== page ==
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The British Egg Industry Council agreed with FSA/FSS concerns over the lack of import controls, citing the lower production standards of European egg producers 

A new annual report by the FSA and Food Standards Scotland has warned of “significant” challenges to food safety.

In the ‘Our Food: An annual review of food standards across the UK’ report, published this week, the two bodies recognised that despite significant pressures on the food industry, caused by Brexit, the pandemic and the impact of war in Ukraine, food standards had largely been maintained.

However, the paper warned of challenges ahead, specifically via a fall in the level of local authority inspections of food businesses, which are being hampered by resourcing pressures faced by local authorities, despite some progress in getting inspections back on track.

“Even though there are signs of improvement, particularly on hygiene inspections, local authorities continue to face resourcing constraints which could affect progress,” said FSA chair Susan Jebb.

Secondly, the delay in establishing full UK import controls for high-risk food and feed from the EU continued to reduce the UK’s ability to prevent the entry of unsafe food into the UK market.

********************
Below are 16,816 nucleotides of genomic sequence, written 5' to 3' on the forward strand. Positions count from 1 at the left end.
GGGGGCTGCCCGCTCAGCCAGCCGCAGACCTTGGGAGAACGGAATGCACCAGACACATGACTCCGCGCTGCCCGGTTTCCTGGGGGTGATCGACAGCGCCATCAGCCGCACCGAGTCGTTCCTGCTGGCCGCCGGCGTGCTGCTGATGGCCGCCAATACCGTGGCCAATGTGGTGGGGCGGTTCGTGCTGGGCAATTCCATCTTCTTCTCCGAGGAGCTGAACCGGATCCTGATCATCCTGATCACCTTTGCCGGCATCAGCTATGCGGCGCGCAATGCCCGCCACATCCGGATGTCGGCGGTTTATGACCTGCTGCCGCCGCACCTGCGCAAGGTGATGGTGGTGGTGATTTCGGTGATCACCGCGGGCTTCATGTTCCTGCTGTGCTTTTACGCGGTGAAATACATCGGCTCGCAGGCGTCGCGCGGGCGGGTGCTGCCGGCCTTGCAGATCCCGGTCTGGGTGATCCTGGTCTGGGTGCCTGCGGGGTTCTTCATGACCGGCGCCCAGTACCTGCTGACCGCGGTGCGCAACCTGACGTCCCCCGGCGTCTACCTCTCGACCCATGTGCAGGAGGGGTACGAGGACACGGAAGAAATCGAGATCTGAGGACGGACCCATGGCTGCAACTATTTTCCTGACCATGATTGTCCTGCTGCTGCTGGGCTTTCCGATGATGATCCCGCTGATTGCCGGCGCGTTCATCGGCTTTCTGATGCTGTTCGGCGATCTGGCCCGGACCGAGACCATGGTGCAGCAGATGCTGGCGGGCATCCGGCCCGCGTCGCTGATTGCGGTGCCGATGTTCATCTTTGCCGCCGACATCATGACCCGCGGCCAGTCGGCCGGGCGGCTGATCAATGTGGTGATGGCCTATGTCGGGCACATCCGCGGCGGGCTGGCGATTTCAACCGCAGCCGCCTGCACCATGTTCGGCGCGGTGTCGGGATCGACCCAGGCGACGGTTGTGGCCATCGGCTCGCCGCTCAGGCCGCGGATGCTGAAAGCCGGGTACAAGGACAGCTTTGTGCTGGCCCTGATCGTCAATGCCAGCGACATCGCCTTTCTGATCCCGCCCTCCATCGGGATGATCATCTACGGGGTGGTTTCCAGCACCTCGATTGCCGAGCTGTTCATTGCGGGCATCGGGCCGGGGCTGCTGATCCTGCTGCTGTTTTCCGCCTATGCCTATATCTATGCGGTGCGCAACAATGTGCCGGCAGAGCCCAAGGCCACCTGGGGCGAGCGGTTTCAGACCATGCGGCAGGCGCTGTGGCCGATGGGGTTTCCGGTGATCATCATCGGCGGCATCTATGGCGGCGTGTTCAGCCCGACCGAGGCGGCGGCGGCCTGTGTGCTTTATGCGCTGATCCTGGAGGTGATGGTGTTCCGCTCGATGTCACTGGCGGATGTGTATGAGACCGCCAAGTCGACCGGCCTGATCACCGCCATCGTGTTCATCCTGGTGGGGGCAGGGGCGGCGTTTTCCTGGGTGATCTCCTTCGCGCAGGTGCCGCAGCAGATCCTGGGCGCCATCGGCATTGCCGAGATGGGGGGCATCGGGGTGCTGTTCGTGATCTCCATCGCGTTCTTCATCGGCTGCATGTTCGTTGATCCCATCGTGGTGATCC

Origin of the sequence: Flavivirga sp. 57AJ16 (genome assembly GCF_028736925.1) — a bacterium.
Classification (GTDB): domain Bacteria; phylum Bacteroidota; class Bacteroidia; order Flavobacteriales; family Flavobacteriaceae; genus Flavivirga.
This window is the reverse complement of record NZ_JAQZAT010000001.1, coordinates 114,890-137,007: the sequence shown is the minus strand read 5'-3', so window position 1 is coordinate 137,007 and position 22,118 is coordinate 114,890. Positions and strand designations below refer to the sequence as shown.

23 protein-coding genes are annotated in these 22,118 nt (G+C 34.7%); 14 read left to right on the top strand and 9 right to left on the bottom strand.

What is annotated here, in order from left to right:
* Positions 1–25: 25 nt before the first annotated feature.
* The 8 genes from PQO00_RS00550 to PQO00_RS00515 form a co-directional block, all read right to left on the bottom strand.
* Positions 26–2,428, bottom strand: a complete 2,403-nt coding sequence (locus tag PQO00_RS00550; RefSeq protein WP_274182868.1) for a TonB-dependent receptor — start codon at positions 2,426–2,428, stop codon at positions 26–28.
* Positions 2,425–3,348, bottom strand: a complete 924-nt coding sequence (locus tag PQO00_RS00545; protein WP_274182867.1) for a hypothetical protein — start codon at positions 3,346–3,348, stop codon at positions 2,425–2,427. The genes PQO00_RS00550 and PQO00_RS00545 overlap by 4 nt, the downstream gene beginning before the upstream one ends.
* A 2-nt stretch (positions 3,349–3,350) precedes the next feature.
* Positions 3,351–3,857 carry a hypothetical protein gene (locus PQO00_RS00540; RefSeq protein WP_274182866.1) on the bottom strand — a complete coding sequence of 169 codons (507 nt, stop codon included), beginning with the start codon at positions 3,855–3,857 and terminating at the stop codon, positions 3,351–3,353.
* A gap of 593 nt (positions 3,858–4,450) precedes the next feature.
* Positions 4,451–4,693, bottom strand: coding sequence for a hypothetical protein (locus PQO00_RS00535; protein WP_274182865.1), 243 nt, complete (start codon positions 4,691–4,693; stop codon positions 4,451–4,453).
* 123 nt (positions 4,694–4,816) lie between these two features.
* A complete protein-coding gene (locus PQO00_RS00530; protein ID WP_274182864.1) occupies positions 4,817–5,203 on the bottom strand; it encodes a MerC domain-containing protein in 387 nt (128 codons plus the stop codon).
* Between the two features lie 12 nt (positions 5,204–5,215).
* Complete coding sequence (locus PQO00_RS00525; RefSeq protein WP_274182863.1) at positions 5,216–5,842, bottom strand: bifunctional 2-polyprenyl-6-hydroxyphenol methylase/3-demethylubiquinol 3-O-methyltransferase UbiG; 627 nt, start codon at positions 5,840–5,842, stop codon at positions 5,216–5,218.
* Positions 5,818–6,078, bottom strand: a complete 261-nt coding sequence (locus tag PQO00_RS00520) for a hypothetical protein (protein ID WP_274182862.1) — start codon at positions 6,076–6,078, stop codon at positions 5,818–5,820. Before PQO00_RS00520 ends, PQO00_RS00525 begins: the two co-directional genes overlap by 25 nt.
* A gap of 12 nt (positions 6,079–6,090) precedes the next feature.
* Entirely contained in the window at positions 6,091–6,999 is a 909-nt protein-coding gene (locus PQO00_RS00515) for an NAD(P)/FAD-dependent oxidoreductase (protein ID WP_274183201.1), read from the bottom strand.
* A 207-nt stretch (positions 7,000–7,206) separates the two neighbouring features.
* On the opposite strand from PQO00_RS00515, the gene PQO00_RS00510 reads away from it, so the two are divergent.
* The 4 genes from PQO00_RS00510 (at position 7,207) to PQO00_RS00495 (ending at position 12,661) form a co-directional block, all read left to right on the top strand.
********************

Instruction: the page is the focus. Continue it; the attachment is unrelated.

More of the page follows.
“Establishing full UK import controls on food by the end of next year from the EU is a priority,” added Jebb. “The longer the UK operates without assurance that products from the EU meet our high food and feed safety standards, the less confident we can be that we can effectively identify potential safety incidents.”

The British Egg Industry Council welcomed the call for safety controls on imports, with chair Andrew Joret saying: “There have been ongoing food safety issues associated with non-UK eggs for many years and it is essential that effective food safety controls are in place for imports to ensure British consumers are protected from any potential risks, particularly vulnerable groups.”

Following the launch of the inaugural report, the two bodies will continue to publish a similar report annually to show how food standards are changing over time, so consumers and parliamentarians are kept up to date on the changes and challenges within the food system.

“It is our collective responsibility to make sure that these current challenges in the food system are mitigated in a way that puts us on course for a safe, healthier and more sustainable future food system,” said Food Standards Scotland chair Heather Kelman.